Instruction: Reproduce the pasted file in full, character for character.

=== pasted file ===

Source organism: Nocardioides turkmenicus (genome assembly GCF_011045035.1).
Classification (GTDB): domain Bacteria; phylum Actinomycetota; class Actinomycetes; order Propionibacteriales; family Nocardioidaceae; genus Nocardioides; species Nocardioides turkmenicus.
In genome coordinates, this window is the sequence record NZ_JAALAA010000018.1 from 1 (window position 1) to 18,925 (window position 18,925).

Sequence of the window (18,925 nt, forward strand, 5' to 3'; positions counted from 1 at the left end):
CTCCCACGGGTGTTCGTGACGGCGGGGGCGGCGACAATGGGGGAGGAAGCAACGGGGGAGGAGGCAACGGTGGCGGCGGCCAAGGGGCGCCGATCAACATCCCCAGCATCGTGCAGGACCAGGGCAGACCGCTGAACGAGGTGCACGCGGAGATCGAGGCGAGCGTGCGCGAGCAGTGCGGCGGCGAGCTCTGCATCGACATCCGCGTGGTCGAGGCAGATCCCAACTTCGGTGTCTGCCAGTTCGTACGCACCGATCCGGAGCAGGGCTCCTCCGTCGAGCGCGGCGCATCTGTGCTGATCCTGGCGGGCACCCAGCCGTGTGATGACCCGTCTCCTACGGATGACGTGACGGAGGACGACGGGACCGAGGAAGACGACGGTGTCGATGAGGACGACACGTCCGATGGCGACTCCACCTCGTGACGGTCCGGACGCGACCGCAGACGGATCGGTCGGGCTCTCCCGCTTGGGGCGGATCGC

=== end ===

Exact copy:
Source organism: Nocardioides turkmenicus (genome assembly GCF_011045035.1).
Classification (GTDB): domain Bacteria; phylum Actinomycetota; class Actinomycetes; order Propionibacteriales; family Nocardioidaceae; genus Nocardioides; species Nocardioides turkmenicus.
In genome coordinates, this window is the sequence record NZ_JAALAA010000018.1 from 1 (window position 1) to 18,925 (window position 18,925).

Sequence of the window (18,925 nt, forward strand, 5' to 3'; positions counted from 1 at the left end):
CTCCCACGGGTGTTCGTGACGGCGGGGGCGGCGACAATGGGGGAGGAAGCAACGGGGGAGGAGGCAACGGTGGCGGCGGCCAAGGGGCGCCGATCAACATCCCCAGCATCGTGCAGGACCAGGGCAGACCGCTGAACGAGGTGCACGCGGAGATCGAGGCGAGCGTGCGCGAGCAGTGCGGCGGCGAGCTCTGCATCGACATCCGCGTGGTCGAGGCAGATCCCAACTTCGGTGTCTGCCAGTTCGTACGCACCGATCCGGAGCAGGGCTCCTCCGTCGAGCGCGGCGCATCTGTGCTGATCCTGGCGGGCACCCAGCCGTGTGATGACCCGTCTCCTACGGATGACGTGACGGAGGACGACGGGACCGAGGAAGACGACGGTGTCGATGAGGACGACACGTCCGATGGCGACTCCACCTCGTGACGGTCCGGACGCGACCGCAGACGGATCGGTCGGGCTCTCCCGCTTGGGGCGGATCGC